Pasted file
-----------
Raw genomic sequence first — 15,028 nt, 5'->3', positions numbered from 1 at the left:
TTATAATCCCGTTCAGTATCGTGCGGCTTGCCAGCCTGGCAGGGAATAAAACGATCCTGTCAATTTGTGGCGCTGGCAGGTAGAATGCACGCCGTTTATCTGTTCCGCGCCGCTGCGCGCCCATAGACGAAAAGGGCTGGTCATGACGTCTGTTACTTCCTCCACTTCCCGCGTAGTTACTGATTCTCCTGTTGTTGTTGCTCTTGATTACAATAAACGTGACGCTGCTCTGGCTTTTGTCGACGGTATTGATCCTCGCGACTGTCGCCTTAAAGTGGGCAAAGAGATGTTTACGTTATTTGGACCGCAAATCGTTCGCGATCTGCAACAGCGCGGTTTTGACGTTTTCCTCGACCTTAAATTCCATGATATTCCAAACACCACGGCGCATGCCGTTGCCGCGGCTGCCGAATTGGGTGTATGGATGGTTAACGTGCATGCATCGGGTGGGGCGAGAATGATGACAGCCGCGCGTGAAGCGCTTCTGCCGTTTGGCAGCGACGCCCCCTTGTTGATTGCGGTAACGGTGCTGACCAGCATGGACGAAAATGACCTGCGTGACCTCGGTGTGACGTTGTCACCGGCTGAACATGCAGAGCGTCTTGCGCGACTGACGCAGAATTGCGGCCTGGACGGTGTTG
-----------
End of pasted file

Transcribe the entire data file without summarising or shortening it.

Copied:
Raw genomic sequence first — 15,028 nt, 5'->3', positions numbered from 1 at the left:
TTATAATCCCGTTCAGTATCGTGCGGCTTGCCAGCCTGGCAGGGAATAAAACGATCCTGTCAATTTGTGGCGCTGGCAGGTAGAATGCACGCCGTTTATCTGTTCCGCGCCGCTGCGCGCCCATAGACGAAAAGGGCTGGTCATGACGTCTGTTACTTCCTCCACTTCCCGCGTAGTTACTGATTCTCCTGTTGTTGTTGCTCTTGATTACAATAAACGTGACGCTGCTCTGGCTTTTGTCGACGGTATTGATCCTCGCGACTGTCGCCTTAAAGTGGGCAAAGAGATGTTTACGTTATTTGGACCGCAAATCGTTCGCGATCTGCAACAGCGCGGTTTTGACGTTTTCCTCGACCTTAAATTCCATGATATTCCAAACACCACGGCGCATGCCGTTGCCGCGGCTGCCGAATTGGGTGTATGGATGGTTAACGTGCATGCATCGGGTGGGGCGAGAATGATGACAGCCGCGCGTGAAGCGCTTCTGCCGTTTGGCAGCGACGCCCCCTTGTTGATTGCGGTAACGGTGCTGACCAGCATGGACGAAAATGACCTGCGTGACCTCGGTGTGACGTTGTCACCGGCTGAACATGCAGAGCGTCTTGCGCGACTGACGCAGAATTGCGGCCTGGACGGTGTTG